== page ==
Smartphones could soon be a key tool in tracking the spread of COVID-19.
Google and Apple are working together to enable digital contact tracing.
Traditionally, contact tracing is done manually. The labor-intensive process involves identifying those infected, finding out who they’ve been in contact with and encouraging those people to isolate or get tested.
Google and Apple aim to make it easier. In May, they’ll push new software to all Android and IOS devices, allowing Bluetooth signals to track if a phone’s been in close proximity to someone who’s infected.
It will then warn anyone who was around a possible carrier that they may have been exposed.
The companies say its tools won’t identify particular individuals but would make it possible for health officials to contact them.
Both companies say governments would not be able to require its citizens to use the software. Any user would need to opt-in.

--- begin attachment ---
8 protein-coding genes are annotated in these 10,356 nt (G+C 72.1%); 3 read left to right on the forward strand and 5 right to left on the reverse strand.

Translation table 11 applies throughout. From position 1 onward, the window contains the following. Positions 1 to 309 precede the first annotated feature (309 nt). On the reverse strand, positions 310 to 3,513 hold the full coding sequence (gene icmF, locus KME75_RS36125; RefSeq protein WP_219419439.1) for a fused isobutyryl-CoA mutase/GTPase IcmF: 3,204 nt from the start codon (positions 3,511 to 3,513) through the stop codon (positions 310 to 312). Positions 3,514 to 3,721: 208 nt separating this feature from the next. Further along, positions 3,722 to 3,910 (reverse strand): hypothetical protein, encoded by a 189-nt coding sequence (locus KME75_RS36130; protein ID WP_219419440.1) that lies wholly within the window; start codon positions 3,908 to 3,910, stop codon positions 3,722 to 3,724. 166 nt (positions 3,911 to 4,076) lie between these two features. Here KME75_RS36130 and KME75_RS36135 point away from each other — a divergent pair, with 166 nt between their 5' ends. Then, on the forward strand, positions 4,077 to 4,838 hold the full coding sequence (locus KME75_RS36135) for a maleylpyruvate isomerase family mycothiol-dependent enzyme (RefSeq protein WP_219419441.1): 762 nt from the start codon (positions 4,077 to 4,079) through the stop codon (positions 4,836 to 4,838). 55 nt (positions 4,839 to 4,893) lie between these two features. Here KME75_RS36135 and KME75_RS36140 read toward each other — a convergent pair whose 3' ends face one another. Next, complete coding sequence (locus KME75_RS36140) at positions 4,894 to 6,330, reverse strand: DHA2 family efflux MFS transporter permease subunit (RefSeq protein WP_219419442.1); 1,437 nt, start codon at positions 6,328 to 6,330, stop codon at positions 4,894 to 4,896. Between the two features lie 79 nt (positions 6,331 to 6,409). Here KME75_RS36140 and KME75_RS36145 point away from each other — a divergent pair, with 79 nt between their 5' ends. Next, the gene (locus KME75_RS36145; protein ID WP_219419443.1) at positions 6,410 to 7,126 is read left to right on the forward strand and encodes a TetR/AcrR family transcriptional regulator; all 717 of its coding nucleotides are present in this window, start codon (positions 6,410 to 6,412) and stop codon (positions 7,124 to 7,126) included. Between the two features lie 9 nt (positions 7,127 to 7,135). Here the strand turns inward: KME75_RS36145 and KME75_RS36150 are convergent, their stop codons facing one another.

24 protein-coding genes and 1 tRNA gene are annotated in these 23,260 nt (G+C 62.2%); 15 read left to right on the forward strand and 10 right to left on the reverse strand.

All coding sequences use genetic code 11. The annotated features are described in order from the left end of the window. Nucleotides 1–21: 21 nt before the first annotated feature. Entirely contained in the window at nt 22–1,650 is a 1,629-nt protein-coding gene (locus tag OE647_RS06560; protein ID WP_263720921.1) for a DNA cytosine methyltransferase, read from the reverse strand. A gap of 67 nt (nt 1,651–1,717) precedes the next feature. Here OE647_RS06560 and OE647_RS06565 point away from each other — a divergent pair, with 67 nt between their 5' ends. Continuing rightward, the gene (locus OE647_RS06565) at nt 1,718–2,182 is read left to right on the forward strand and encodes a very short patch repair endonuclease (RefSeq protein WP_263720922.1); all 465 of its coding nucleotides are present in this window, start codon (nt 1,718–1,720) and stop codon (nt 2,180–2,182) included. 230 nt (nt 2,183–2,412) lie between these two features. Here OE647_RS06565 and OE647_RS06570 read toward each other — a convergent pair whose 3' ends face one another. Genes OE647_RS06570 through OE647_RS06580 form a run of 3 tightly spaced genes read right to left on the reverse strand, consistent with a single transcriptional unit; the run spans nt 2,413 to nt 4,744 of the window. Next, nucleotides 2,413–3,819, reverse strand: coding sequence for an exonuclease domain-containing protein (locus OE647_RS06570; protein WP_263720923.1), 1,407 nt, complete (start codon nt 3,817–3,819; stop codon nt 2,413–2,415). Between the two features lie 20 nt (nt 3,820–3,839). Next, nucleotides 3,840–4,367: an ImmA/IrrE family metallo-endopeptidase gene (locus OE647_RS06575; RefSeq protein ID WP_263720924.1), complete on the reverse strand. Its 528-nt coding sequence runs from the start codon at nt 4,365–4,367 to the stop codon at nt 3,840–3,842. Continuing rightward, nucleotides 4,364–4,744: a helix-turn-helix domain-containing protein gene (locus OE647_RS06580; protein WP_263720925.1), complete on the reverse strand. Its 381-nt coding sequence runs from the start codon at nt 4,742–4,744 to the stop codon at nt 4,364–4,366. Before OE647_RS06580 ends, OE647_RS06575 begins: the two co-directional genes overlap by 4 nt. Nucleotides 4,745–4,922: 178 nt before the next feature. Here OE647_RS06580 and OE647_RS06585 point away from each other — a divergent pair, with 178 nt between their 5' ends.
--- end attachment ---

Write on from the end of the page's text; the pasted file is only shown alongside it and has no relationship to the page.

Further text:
Trust and wide adoption would be necessary for it to work, along with better access to testing.
“In the U.S. right now, we’re doing about 150,000 tests a day,” notes Dr. Ranu Dhillon of Harvard Medical School. “So we’re orders of magnitude away from where we need to be to be able to something that comprehensive and that aggressive.”
Once the technology is available in May, health officials will still have to build an app to utilize it, one contact tracing research group estimates that 60 percent of people in a region would need to download the app before digital tracing could stop the spread of the virus.